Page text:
RootSkills offers a choice between two daylong workshop tracks. We work with highly skilled workshop trainers who understand the specific challenges of volunteer community groups and tailor their content to the grassroots. Each workshop track is designed to be very interactive and allows for a lot of peer-to-peer sharing among participants. The goal with each of these workshop tracks is for participants to come away with practical tools and ideas that are easy to adopt and use right away.
We ask that participants stick with their track as information and exercises build on each other throughout the day. We encourage multiple people from one group to attend RootSkills so that each can attend a different track. You can indicate your first and second choice track during registration and we do our best to match your preference, though each track is limited to a maximum number of participants.
Workshop Track 1: When You Know Who You Are, You Will Know What to Do.
- Come to understand your organization/project within a movement ecology.
- Articulate a clear theory of change within your movement context.
- Identify sources of courage and resolve that can empower your group to hold fast to your commitments and inspire others to join you.
You may have heard this slogan from the climate change movement: “To change everything, it takes everyone.” This beautiful truth can also be an overwhelming challenge for organizers and activists, keeping us from becoming the transformational movement leaders our world needs. That’s no surprise: organizing everyone is an impossible task.
Making change in a status-quo world requires courage and steadfastness. Standing bravely in our work and values requires that we know what our “yes” is that enables us to say “no” without fear, to take risk and be bold.
When you know who you are (as individuals and as a group), articulate your theory of change, and identify where you fit into the ecology of a movement, you have what you need to inspire your natural constituents. And with the courage to express those elements sincerely, working with allies who occupy a different niche in the surrounding movement ecology becomes easier, and the core of your constituency will respond with deeper commitment.
Workshop facilitators: Marla Marcum and Jay O'Hara of the Climate Disobedience Center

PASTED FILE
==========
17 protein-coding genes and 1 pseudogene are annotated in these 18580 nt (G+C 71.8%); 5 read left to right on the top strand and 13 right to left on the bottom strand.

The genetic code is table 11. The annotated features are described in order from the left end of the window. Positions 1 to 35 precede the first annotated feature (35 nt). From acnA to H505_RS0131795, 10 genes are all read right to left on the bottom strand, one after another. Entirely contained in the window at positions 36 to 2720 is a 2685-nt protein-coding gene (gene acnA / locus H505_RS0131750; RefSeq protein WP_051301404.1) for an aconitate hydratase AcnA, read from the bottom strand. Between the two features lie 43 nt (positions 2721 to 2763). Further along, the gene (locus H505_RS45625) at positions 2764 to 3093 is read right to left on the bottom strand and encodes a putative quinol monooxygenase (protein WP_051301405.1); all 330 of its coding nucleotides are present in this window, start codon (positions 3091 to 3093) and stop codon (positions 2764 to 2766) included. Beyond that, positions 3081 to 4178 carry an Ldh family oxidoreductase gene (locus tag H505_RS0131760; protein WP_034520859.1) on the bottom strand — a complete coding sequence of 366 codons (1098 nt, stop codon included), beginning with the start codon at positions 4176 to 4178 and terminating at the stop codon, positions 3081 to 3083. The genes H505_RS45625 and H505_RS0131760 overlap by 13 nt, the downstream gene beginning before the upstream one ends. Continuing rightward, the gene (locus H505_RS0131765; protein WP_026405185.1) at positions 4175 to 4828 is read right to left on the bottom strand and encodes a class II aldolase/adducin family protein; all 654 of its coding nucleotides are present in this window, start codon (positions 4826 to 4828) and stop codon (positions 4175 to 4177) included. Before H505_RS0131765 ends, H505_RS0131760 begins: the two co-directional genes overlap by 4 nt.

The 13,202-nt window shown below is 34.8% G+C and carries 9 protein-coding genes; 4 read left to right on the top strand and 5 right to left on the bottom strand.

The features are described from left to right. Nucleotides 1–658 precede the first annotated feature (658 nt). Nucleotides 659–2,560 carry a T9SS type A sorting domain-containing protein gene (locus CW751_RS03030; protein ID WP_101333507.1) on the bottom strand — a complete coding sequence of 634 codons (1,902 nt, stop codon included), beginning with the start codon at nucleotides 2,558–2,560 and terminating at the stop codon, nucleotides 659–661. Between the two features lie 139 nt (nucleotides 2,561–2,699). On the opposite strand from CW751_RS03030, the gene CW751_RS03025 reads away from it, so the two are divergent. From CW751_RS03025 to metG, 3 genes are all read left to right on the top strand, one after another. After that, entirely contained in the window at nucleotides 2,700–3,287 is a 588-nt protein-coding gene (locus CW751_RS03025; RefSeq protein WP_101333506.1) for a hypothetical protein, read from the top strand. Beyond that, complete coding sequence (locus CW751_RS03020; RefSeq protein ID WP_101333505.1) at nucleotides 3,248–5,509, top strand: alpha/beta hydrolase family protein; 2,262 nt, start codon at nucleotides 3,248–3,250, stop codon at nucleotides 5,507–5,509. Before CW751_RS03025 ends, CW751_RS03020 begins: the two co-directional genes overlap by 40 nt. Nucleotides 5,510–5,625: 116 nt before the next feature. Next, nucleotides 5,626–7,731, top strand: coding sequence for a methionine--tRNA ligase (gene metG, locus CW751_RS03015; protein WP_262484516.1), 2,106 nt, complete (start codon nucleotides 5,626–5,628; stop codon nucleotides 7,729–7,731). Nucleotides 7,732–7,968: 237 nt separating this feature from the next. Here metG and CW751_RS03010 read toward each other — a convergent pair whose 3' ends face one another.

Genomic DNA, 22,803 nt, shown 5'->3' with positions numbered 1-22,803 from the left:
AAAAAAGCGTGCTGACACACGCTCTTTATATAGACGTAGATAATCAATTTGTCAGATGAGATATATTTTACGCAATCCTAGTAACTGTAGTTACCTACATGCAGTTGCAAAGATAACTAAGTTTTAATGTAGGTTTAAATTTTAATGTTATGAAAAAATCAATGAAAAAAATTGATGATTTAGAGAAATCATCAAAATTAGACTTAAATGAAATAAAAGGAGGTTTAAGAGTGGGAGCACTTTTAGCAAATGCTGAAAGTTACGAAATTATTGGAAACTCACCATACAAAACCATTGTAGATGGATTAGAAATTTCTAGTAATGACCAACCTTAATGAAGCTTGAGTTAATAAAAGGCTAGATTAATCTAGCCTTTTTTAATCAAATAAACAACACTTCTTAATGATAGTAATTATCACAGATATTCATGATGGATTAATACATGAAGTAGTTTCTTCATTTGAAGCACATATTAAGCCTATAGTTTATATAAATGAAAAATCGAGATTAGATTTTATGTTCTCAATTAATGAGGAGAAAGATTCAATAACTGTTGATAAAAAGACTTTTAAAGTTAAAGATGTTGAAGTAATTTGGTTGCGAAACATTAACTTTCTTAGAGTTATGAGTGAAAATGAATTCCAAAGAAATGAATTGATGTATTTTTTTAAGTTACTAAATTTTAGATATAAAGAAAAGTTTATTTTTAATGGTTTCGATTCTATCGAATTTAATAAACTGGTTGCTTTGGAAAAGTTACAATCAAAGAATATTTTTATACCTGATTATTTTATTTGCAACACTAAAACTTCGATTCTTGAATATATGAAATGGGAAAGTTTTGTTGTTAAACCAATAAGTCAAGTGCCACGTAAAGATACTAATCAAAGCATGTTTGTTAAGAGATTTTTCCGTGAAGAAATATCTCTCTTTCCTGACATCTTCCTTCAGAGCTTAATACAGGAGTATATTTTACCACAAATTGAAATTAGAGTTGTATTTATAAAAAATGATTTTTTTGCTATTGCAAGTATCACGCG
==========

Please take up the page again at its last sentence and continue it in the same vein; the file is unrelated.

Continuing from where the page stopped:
Workshop Track 2: Family and Youth Engagement through Community Gardening
- Gain an understanding of how food can be used as a tool for youth/family engagement
- Gain an understanding of the how a school-based community garden operates in collaboration with public schools
- Gain ready-to-use skill for diverse student and family engagement in urban settings
- Gain tools to get community and public school support and approval
When people talk about gardens are typically talking about one of two kinds, community and school. However to engage youth in a meaningful way, adults often have to think outside of the box. The work Grow Education is doing in New Bedford, MA is using a school-based community garden model- a hybrid approach of community and school. We are finding this approach to be a great success when engaging youth along with their families.
The school-based community garden approach makes the claim that public school land is part of the community, and can be used for communal purposes, such as growing food. The Grow Education facilitated gardens located on New Bedford public school land are by definition acting community gardens, however they are located in a space where there are also accessible to be used as outdoor classrooms.
This workshop track will give insight to the process of how the school-based community garden approach evolved and its successes and challenges. We will explore ways to engage diverse groups of young people and their families in culturally affirming gardening, and the potential positive ripple effects this has in a community and public school system.
While information will be presented, the workshop will have time for dialogue and helping those in the room take their ideas for gardens to the next level.
Workshop facilitators: Zoe Hansen-DiBello, Marion Institute Grow Education Program Director.